Bubble escape and drag race for schools

here are many different types of volcanoes. Shield volcanoes have a broad rounded shape and gentle splattery eruptions often described as fire fountains. Strato volcanoes are sharp and steep sided and have violent explosive eruptions. But what makes these two types of volcano look and erupt so differently? It is mainly controlled by how think (viscous) or runny the magma in the volcano is...

In this experiment you can use 3 different thickness (viscosity) liquids to see what differences runny or thick magma can cause in volcanoes.

Vinegar Volcano for schools

Volcanoes form when hot molten rock (magma) under the ground erupts at the surface, but what causes the molten rock to erupt? Eruptions are often driven by gases escaping…

In this experiment you can start a chemical reaction that creates a gas, and see how the gas escaping drives an eruption.

This experiment and video was devised by the Volcano Seismology group in the Earth Science Department, University of Cambridge.

Download the instructions and information sheet.

Sedgwick Museum: School visits

We offer facilitated workshops and self-led visits. There is no charge for our school sessions, but we welcome donations to support the Museum learning programme (recommended donation of £2 per child). Get in touch with the Museum Education Coordinator to discus your visit museumeducation@esc.cam.ac.uk

Polar Museum: School visits and information for teachers

School Visits

On Wednesdays, the Polar Museum although closed to the general public, will be open for pre-booked school group visits (one morning/one afternoon). Priority will be given to school groups who are visiting as part of a polar project. This arrangement will last until the end of 2021. You will lead your group around the museum accompanied by a member of our education team. We are happy to lend you clipboards and pencils. There is a suggested donation of £1 per child for a class group visit to the Polar Museum.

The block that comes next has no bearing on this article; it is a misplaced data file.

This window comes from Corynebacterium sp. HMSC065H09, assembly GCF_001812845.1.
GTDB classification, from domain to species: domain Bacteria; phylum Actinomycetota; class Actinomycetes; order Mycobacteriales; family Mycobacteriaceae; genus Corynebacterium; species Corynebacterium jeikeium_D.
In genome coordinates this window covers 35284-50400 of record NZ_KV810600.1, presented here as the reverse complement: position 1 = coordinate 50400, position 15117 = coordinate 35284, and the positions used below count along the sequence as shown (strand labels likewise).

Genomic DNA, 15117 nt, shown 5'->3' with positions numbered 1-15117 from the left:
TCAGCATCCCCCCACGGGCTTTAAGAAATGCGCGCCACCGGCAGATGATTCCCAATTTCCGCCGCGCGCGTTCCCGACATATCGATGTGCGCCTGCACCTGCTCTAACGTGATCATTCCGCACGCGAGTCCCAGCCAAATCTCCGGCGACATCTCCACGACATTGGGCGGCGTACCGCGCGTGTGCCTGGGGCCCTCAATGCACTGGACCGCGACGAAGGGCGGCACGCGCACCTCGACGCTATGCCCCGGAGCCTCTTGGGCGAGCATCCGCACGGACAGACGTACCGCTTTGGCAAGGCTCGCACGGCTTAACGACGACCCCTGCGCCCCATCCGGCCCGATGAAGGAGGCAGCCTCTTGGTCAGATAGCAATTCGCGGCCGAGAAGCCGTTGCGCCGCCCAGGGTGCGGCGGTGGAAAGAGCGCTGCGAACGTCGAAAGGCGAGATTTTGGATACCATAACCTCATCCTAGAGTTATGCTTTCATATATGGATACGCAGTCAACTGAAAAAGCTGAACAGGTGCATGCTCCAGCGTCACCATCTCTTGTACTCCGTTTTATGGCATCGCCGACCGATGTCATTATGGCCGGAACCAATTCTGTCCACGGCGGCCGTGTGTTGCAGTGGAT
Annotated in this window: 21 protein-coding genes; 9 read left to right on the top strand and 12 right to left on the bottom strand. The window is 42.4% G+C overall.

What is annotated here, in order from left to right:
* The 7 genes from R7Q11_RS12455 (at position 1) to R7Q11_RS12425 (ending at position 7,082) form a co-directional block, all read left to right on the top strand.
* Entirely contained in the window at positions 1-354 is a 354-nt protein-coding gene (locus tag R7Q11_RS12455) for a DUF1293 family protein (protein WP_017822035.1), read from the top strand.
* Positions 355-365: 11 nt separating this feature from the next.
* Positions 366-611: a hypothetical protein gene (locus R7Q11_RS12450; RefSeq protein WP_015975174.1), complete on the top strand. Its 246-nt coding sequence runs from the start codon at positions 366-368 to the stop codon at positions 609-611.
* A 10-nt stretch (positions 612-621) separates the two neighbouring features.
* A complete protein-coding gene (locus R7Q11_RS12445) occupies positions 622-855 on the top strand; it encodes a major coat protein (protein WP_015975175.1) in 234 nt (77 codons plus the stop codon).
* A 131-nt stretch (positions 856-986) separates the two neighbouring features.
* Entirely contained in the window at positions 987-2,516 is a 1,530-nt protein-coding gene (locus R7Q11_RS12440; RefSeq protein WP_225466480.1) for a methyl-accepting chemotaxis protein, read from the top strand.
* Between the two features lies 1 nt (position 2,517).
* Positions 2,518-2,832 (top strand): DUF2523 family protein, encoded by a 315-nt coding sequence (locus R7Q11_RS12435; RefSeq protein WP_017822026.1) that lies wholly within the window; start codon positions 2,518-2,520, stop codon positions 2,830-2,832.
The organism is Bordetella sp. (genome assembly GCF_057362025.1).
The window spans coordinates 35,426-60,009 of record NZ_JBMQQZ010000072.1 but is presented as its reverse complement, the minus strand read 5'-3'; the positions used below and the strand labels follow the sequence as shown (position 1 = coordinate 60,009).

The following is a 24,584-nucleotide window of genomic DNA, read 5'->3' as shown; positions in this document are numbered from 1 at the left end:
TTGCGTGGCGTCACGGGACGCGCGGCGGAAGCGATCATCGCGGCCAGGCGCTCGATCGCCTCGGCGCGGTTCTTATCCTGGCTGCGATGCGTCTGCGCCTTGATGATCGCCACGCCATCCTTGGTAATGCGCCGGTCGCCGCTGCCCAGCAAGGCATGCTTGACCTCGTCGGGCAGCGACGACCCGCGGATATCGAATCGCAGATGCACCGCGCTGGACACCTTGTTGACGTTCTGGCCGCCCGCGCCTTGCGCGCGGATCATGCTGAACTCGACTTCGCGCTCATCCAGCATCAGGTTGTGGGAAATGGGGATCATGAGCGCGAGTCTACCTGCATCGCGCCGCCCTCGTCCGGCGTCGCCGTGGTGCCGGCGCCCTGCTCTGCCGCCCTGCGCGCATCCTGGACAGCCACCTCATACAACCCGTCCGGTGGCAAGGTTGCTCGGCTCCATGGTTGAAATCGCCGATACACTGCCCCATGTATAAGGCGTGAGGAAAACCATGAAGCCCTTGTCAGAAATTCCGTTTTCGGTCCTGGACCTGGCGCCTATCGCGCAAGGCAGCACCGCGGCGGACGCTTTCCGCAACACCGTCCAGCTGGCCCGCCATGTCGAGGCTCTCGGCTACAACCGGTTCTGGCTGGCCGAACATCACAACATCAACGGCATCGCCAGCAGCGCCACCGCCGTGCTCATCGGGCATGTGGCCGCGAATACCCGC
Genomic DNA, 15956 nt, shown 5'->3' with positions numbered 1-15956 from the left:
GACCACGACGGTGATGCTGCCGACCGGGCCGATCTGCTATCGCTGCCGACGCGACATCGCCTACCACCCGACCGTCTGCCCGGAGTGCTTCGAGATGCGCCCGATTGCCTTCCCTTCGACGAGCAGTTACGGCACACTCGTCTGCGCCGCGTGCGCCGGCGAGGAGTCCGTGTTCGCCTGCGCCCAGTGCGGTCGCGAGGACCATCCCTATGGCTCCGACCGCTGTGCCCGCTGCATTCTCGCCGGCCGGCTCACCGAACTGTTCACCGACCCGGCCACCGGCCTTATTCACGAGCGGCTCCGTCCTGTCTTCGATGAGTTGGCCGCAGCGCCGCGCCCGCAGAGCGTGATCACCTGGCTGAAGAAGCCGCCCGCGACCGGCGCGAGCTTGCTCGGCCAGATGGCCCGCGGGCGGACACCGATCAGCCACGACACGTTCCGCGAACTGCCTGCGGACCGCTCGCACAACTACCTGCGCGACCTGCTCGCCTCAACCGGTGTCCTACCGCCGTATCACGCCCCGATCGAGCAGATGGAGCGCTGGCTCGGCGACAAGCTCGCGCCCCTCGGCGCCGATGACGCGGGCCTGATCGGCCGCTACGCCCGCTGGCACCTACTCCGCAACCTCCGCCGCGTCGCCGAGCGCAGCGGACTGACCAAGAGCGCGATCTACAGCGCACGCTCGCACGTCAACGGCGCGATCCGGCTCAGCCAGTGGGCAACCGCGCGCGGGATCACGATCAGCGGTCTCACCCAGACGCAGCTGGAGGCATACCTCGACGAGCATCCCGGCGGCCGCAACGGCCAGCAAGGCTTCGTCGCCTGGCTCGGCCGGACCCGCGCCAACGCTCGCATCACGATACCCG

Ancient Maya Rituals and Beliefs

Rituals and Beliefs focuses on the scene from a plaster cast taken of a stone lintel from the doorway of a temple in the city of Yaxchilan, now in modern day Mexico, and dating from 709AD.

The images depict a blood-letting ritual being performed by Lady K'ab'al Xook and her husnabd King Shield Jaguar. Lady K'ab'al Xook can be seen pulling a rope of thorns through her tongue in order to collect blood in a bowl filled with bark paper. Both figures are wearing jade and obsidian jewellery and dressed in resplendent costumes made fo fur and elaborate fabrics. 

Ancient Maya

How did the ancient Maya express their identity? What objects did they use to show their power? What can archaeology tell us about Maya life? These are some of the questions we will discuss while students learn how to read a Maya monument and handle objects from Central and South America.

Bouncy 'sea urchin' egg

How does burning fossil fuels threaten Antarctic marine life?

This experiment demonstrates the link between increasing carbon dioxide levels and ocean acidification and freshening oceans. Freshwater and more acidic water in the oceans make life harder for Antarctica’s marine animals.

The experiment and video were made by Nick Barrett. Nick is a PhD student at the University of Cambridge Earth Science Department and The British Antarctic Survey investigating the resistance of Antarctic marine species to predicted freshening and lower salinity in the Southern Ocean.